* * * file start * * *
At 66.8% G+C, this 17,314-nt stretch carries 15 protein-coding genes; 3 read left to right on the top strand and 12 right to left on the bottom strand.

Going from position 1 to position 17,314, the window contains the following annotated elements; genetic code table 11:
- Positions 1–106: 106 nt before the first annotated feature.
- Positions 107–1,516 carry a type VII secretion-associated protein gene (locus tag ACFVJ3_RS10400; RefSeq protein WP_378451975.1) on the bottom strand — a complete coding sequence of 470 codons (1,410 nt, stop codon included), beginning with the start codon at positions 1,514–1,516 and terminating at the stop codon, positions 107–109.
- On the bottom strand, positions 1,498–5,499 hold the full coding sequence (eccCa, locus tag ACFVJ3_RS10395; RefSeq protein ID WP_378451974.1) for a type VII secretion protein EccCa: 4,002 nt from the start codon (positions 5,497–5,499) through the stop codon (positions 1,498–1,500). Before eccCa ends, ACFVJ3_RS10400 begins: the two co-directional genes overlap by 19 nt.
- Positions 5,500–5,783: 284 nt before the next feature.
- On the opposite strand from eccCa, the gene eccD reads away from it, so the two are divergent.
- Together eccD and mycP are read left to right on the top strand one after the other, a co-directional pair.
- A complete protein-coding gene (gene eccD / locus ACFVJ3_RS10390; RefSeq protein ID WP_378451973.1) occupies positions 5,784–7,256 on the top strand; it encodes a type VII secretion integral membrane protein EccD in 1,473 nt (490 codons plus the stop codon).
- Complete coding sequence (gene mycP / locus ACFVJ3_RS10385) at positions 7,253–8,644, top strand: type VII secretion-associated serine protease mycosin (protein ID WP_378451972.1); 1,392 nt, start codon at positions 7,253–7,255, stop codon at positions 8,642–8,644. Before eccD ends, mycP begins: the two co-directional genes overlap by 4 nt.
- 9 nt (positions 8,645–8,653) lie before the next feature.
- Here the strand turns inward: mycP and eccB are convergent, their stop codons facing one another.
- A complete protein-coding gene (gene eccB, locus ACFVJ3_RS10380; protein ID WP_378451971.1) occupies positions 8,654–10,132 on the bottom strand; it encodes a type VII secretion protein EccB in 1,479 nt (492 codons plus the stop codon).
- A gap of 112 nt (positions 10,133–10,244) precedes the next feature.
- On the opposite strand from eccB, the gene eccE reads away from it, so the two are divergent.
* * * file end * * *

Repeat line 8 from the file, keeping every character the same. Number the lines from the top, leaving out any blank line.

- Together eccD and mycP are read left to right on the top strand one after the other, a co-directional pair.